A Ruger Semi-Automatic Shotgun Is In Development. Ruger SR-12???

When Ruger’s President and CEO Michael Fifer took the helm the company was not participating in some of the fastest growing segments of the firearm industry. They did not have a striker fired pistol, an AR-15, a 1911 or a sub-compact polymer carry pistol. The last major segment the company is conspicuously absent from is that of the semi-automatic shotgun.

Ruger manufactured its Red Label double-barrel shotguns from 1982 until 2011. The shotguns were reputed to be very poor sellers.

During Ruger’s Q4 earnings calls, President and CEO Michael Fifer was asked by an analyst if the company was “doing anything at all with shotguns in 2013”. Fifer responded saying …

 … we are hard at work on shotguns, and that’s one of those projects that should have been a year, and now it’s multiple years into the making. But I’m sure we will bring them to market one day soon.

I can’t see Ruger wanting to get back into the double-barrel market so soon after exiting. I also can’t see them enter the pump-action. There is a lot of pump-action competition and prices are lower. The high-end semi-automatic shotgun market is where the money is. Any guesses when the “Ruger SR-12” will appear?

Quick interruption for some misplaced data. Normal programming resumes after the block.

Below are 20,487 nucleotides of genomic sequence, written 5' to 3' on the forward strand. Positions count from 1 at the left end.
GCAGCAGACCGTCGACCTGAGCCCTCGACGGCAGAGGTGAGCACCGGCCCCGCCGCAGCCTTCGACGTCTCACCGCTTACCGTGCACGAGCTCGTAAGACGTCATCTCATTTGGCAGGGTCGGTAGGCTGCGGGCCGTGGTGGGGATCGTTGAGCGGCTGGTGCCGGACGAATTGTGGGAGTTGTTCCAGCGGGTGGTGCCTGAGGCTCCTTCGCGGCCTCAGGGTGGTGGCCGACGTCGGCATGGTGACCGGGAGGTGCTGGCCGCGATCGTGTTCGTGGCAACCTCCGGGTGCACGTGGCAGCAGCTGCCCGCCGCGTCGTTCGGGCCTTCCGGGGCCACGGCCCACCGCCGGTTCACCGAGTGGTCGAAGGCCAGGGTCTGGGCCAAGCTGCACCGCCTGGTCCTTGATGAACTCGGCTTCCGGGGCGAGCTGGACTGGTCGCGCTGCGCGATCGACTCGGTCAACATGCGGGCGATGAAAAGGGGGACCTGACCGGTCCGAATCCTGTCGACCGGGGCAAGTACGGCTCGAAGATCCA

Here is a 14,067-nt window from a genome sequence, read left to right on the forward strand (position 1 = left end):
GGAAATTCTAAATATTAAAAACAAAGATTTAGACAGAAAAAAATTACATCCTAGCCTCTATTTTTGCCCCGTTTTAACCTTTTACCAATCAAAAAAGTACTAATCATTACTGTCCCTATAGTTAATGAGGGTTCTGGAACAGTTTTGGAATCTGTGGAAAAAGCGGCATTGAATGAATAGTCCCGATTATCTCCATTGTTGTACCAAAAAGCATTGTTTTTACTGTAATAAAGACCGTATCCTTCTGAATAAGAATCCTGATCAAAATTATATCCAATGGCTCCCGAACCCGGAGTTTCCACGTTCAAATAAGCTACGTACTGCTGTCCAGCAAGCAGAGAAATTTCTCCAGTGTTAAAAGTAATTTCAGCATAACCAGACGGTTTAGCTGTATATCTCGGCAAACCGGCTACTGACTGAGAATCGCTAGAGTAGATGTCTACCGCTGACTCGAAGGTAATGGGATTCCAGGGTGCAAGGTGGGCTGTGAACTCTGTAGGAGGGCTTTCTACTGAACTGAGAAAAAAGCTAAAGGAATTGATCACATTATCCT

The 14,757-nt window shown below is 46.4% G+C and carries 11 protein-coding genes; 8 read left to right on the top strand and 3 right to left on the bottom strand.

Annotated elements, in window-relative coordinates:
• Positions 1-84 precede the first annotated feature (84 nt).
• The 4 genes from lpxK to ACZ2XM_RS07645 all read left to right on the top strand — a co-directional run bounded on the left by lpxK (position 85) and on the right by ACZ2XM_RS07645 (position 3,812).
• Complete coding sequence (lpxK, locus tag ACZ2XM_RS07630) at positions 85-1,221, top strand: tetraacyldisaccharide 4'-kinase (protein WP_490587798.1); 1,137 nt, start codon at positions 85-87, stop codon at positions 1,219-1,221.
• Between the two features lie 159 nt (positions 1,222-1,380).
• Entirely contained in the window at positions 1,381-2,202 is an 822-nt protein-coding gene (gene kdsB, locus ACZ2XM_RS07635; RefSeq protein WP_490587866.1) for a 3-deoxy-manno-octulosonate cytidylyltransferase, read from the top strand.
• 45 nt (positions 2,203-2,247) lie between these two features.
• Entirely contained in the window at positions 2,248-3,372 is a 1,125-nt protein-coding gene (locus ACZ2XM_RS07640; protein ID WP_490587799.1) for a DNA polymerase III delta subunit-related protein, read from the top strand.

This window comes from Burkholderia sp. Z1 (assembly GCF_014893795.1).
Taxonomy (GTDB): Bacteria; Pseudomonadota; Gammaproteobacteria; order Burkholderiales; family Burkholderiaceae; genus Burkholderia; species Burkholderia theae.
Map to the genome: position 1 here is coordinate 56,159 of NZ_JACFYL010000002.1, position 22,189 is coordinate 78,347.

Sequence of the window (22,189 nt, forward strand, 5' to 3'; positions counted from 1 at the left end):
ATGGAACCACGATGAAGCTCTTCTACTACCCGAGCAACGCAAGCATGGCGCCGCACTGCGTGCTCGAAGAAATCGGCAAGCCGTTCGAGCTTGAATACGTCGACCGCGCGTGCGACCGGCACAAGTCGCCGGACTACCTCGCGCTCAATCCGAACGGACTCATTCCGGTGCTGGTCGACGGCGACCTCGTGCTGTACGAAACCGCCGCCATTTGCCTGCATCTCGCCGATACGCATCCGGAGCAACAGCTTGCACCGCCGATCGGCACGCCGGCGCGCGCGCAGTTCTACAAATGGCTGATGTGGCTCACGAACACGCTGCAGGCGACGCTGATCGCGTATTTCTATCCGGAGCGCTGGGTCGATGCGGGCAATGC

Steve Johnson

Founder and Dictator-In-Chief of TFB. A passionate gun owner, a shooting enthusiast and totally tacti-uncool. Favorite first date location: any gun range. Steve can be contacted here.


  • Cameron

    I have thoroughly enjoyed Ruger’s new introductions over the last several years. I’m very interested to see what they bring to the table. A Ruger version of the Remington Versa Max, maybe?

  • strongarm

    If Ruger goes to make an auto loading shotgun, ıt will be on Benelli’s way being
    either of “Inertia Driven” or ” Twin Pistoned Gas Operation like M4″. In case of
    the latter being preferred, it should be postponed for a few years forward until
    Benelli’s patent rights to be last. It seems that not every gun manufacturer is as
    lucy as Remington.

  • flyingburgers

    The Red Label was well known for the Eastern European Shotgun Problem. The ones made on Mondays and Fridays had QC issues that often were never fixed after multiple factory visits. The ones made in the middle of the week were great. I think this led to much argument and strong opinions that people haven’t forgotten.

    I think Ruger would do better with a high-end pump to show they know what they’re doing before trying an expensive and historically finicky semi.

  • Burst

    The 1911 market was clogged when Ruger made theirs- they still manage to sell them.
    I would say a pump-action is pretty likely.

    • Anonymoose

      That’s because they make a damn good 1911.

      • That they do.

      • HSR47

        That’s because they kept it simple and went with a series 70 system instead of a series 80 system.

  • fakefrank0002

    “They has did not have a striker fired pistol”? Huh? So has they did or did they not have, that is the question? Just teasing.

    • JavaDuke

      But they can definitely has a cheezburger!

  • Schizuki

    Personally, I’d love a plain-Jane Ruger coach gun for CAS.

    • Komrad

      You could dig up a used Ruger Gold Label.